Improving the Quality of Sparse-view Cone-Beam Computed Tomography via Reconstruction-Friendly Interpolation Network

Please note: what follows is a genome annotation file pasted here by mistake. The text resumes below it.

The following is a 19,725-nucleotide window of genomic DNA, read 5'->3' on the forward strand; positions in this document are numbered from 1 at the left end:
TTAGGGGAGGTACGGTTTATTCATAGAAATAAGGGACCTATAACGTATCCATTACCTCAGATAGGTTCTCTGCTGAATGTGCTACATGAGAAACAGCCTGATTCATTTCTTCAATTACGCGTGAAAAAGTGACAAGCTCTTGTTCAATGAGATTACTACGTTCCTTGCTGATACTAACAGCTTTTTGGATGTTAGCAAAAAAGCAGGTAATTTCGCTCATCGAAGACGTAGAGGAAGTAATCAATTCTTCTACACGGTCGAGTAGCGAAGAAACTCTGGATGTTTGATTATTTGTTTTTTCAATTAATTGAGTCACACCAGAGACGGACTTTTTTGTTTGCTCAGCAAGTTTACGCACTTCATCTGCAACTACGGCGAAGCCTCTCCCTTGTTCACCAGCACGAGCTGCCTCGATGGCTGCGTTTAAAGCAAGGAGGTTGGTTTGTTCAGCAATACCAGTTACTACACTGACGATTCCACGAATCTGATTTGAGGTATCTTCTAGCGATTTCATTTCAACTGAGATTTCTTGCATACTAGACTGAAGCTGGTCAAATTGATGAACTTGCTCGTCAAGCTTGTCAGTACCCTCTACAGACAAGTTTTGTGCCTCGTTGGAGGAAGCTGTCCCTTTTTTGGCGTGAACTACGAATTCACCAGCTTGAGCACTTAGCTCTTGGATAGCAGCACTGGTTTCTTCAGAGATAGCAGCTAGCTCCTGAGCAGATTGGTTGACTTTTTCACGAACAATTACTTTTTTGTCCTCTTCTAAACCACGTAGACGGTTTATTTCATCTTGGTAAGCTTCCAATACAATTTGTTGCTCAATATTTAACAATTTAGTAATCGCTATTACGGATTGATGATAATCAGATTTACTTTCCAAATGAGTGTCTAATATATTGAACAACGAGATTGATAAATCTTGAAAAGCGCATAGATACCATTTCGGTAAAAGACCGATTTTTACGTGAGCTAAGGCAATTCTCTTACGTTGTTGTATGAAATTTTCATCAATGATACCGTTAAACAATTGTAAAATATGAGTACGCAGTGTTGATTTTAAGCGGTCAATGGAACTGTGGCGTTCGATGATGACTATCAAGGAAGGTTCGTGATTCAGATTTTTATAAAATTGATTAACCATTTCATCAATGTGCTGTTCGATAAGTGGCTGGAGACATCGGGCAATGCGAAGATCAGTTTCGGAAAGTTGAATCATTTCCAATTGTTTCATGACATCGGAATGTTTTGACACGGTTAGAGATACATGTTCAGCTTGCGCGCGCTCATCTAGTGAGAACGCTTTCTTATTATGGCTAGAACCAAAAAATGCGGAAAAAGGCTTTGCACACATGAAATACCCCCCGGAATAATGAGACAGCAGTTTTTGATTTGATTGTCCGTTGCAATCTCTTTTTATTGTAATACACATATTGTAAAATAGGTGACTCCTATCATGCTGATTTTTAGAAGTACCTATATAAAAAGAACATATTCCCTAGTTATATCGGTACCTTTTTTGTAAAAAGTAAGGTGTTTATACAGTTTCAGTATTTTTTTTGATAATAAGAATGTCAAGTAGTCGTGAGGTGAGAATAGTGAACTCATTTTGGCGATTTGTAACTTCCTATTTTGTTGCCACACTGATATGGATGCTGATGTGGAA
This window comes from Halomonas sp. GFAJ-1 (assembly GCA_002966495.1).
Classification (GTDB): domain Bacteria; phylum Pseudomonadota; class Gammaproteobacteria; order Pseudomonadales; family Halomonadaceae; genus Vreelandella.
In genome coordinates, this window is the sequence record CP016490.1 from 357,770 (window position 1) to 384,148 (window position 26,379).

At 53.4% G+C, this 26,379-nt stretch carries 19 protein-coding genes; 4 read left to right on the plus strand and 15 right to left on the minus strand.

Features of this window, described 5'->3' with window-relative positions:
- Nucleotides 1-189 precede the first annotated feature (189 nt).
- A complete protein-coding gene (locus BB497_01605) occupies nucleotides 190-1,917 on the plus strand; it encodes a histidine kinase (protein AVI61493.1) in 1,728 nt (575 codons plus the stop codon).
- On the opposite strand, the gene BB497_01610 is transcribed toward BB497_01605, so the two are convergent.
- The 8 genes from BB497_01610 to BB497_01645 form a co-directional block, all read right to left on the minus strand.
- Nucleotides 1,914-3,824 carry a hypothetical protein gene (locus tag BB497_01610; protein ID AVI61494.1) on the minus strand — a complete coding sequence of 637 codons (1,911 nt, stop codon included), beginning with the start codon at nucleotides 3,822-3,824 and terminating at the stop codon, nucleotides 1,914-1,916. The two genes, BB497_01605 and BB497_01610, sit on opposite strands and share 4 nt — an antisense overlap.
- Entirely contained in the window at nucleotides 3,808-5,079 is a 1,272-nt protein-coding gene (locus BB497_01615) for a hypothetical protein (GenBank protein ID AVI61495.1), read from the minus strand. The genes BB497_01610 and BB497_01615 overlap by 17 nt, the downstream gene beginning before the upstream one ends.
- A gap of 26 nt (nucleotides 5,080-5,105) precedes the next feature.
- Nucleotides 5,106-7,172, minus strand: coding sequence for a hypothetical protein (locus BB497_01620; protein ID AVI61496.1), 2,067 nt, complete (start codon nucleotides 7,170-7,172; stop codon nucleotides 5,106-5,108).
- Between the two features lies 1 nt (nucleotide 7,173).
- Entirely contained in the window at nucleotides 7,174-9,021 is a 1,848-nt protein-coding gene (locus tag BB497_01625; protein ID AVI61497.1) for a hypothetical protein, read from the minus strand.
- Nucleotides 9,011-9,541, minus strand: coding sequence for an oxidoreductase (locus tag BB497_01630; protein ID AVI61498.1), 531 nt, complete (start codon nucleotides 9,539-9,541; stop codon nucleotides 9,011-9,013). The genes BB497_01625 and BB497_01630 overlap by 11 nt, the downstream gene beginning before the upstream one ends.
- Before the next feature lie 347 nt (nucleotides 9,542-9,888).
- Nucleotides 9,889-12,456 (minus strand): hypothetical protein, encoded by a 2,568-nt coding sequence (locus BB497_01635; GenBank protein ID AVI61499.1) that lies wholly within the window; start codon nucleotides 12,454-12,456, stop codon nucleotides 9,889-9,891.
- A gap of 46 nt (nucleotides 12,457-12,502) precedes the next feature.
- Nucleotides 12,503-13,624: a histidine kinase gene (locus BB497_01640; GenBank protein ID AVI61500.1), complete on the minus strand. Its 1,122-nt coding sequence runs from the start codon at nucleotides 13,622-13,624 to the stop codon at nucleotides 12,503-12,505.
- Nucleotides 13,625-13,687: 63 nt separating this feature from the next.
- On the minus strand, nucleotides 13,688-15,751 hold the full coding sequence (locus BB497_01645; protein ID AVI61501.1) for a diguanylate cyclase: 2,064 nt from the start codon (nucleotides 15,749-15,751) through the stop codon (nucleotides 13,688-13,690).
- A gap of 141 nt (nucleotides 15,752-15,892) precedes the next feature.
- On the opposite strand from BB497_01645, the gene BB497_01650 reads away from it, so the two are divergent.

Reconstructing cone-beam computed tomography (CBCT) typically utilizes a Feldkamp-Davis-Kress (FDK) algorithm to 'translate' hundreds of 2D X-ray projections on different angles into a 3D CT image. For minimizing the X-ray induced ionizing radiation, sparse-view CBCT takes fewer projections by a wider-angle interval, but suffers from an inferior CT reconstruction quality. To solve this, the recent solutions mainly resort to synthesizing missing projections, and force the synthesized projections to be as realistic as those actual ones, which is extremely difficult due to X-ray's tissue superimposing. In this paper, we argue that the synthetic projections should restore FDK-required information as much as possible, while the visual fidelity is the secondary importance. Inspired by a simple fact that FDK only relies on frequency information after ramp-filtering for reconstruction, we develop a Reconstruction-Friendly Interpolation Network (RFI-Net), which first utilizes a 3D-2D attention network to learn inter-projection relations for synthesizing missing projections, and then introduces a novel Ramp-Filter loss to constrain a frequency consistency between the synthesized and real projections after ramp-filtering. By doing so, RFI-Net's energy can be forcibly devoted to restoring more CT-reconstruction useful information in projection synthesis. We build a complete reconstruction framework consisting of our developed RFI-Net, FDK and a commonly-used CT post-refinement. Experimental results on reconstruction from only one-eighth projections demonstrate that using RFI-Net restored full-view projections can significantly improve the reconstruction quality by increasing PSNR by 2.59 dB and 2.03 dB on the walnut and patient CBCT datasets, respectively, comparing with using those restored by other state-of-the-arts.